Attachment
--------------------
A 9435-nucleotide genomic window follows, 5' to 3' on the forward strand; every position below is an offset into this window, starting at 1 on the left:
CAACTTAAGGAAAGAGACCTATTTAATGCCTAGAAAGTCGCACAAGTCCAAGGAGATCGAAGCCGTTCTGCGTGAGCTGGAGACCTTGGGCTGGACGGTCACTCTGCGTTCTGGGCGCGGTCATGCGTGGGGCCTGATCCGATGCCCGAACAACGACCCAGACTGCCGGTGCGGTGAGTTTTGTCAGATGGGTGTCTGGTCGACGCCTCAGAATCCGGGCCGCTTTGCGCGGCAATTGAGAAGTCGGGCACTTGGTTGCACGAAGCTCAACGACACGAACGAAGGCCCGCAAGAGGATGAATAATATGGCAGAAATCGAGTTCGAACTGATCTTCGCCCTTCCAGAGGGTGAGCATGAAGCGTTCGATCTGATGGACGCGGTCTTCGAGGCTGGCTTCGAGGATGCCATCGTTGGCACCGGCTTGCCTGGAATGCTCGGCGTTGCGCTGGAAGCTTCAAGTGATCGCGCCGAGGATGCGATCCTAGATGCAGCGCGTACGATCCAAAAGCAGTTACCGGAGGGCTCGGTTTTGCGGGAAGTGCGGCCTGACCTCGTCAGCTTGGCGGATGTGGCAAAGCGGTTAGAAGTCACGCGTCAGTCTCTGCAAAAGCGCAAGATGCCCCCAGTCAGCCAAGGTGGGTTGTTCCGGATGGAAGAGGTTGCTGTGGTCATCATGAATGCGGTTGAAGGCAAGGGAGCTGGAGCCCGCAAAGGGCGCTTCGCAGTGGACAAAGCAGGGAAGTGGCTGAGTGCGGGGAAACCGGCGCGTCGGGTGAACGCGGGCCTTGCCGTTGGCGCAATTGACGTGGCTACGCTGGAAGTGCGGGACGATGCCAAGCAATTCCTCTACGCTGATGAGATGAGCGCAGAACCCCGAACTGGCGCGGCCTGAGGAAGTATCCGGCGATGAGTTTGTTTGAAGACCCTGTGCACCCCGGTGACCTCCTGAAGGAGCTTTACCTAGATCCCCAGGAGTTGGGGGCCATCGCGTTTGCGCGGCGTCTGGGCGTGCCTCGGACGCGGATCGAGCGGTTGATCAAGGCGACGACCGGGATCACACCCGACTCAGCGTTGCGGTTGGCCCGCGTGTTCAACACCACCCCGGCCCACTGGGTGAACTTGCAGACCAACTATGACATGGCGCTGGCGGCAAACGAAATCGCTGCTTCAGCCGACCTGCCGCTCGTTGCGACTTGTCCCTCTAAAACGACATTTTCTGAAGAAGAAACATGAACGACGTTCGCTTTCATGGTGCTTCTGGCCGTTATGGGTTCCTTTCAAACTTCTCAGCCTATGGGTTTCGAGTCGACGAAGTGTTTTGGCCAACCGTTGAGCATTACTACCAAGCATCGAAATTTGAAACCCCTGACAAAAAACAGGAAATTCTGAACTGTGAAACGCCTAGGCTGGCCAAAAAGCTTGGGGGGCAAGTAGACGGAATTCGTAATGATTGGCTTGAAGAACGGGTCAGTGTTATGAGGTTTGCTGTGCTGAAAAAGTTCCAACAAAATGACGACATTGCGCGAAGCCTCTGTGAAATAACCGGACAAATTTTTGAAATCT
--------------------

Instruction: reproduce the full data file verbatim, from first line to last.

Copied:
A 9435-nucleotide genomic window follows, 5' to 3' on the forward strand; every position below is an offset into this window, starting at 1 on the left:
CAACTTAAGGAAAGAGACCTATTTAATGCCTAGAAAGTCGCACAAGTCCAAGGAGATCGAAGCCGTTCTGCGTGAGCTGGAGACCTTGGGCTGGACGGTCACTCTGCGTTCTGGGCGCGGTCATGCGTGGGGCCTGATCCGATGCCCGAACAACGACCCAGACTGCCGGTGCGGTGAGTTTTGTCAGATGGGTGTCTGGTCGACGCCTCAGAATCCGGGCCGCTTTGCGCGGCAATTGAGAAGTCGGGCACTTGGTTGCACGAAGCTCAACGACACGAACGAAGGCCCGCAAGAGGATGAATAATATGGCAGAAATCGAGTTCGAACTGATCTTCGCCCTTCCAGAGGGTGAGCATGAAGCGTTCGATCTGATGGACGCGGTCTTCGAGGCTGGCTTCGAGGATGCCATCGTTGGCACCGGCTTGCCTGGAATGCTCGGCGTTGCGCTGGAAGCTTCAAGTGATCGCGCCGAGGATGCGATCCTAGATGCAGCGCGTACGATCCAAAAGCAGTTACCGGAGGGCTCGGTTTTGCGGGAAGTGCGGCCTGACCTCGTCAGCTTGGCGGATGTGGCAAAGCGGTTAGAAGTCACGCGTCAGTCTCTGCAAAAGCGCAAGATGCCCCCAGTCAGCCAAGGTGGGTTGTTCCGGATGGAAGAGGTTGCTGTGGTCATCATGAATGCGGTTGAAGGCAAGGGAGCTGGAGCCCGCAAAGGGCGCTTCGCAGTGGACAAAGCAGGGAAGTGGCTGAGTGCGGGGAAACCGGCGCGTCGGGTGAACGCGGGCCTTGCCGTTGGCGCAATTGACGTGGCTACGCTGGAAGTGCGGGACGATGCCAAGCAATTCCTCTACGCTGATGAGATGAGCGCAGAACCCCGAACTGGCGCGGCCTGAGGAAGTATCCGGCGATGAGTTTGTTTGAAGACCCTGTGCACCCCGGTGACCTCCTGAAGGAGCTTTACCTAGATCCCCAGGAGTTGGGGGCCATCGCGTTTGCGCGGCGTCTGGGCGTGCCTCGGACGCGGATCGAGCGGTTGATCAAGGCGACGACCGGGATCACACCCGACTCAGCGTTGCGGTTGGCCCGCGTGTTCAACACCACCCCGGCCCACTGGGTGAACTTGCAGACCAACTATGACATGGCGCTGGCGGCAAACGAAATCGCTGCTTCAGCCGACCTGCCGCTCGTTGCGACTTGTCCCTCTAAAACGACATTTTCTGAAGAAGAAACATGAACGACGTTCGCTTTCATGGTGCTTCTGGCCGTTATGGGTTCCTTTCAAACTTCTCAGCCTATGGGTTTCGAGTCGACGAAGTGTTTTGGCCAACCGTTGAGCATTACTACCAAGCATCGAAATTTGAAACCCCTGACAAAAAACAGGAAATTCTGAACTGTGAAACGCCTAGGCTGGCCAAAAAGCTTGGGGGGCAAGTAGACGGAATTCGTAATGATTGGCTTGAAGAACGGGTCAGTGTTATGAGGTTTGCTGTGCTGAAAAAGTTCCAACAAAATGACGACATTGCGCGAAGCCTCTGTGAAATAACCGGACAAATTTTTGAAATCT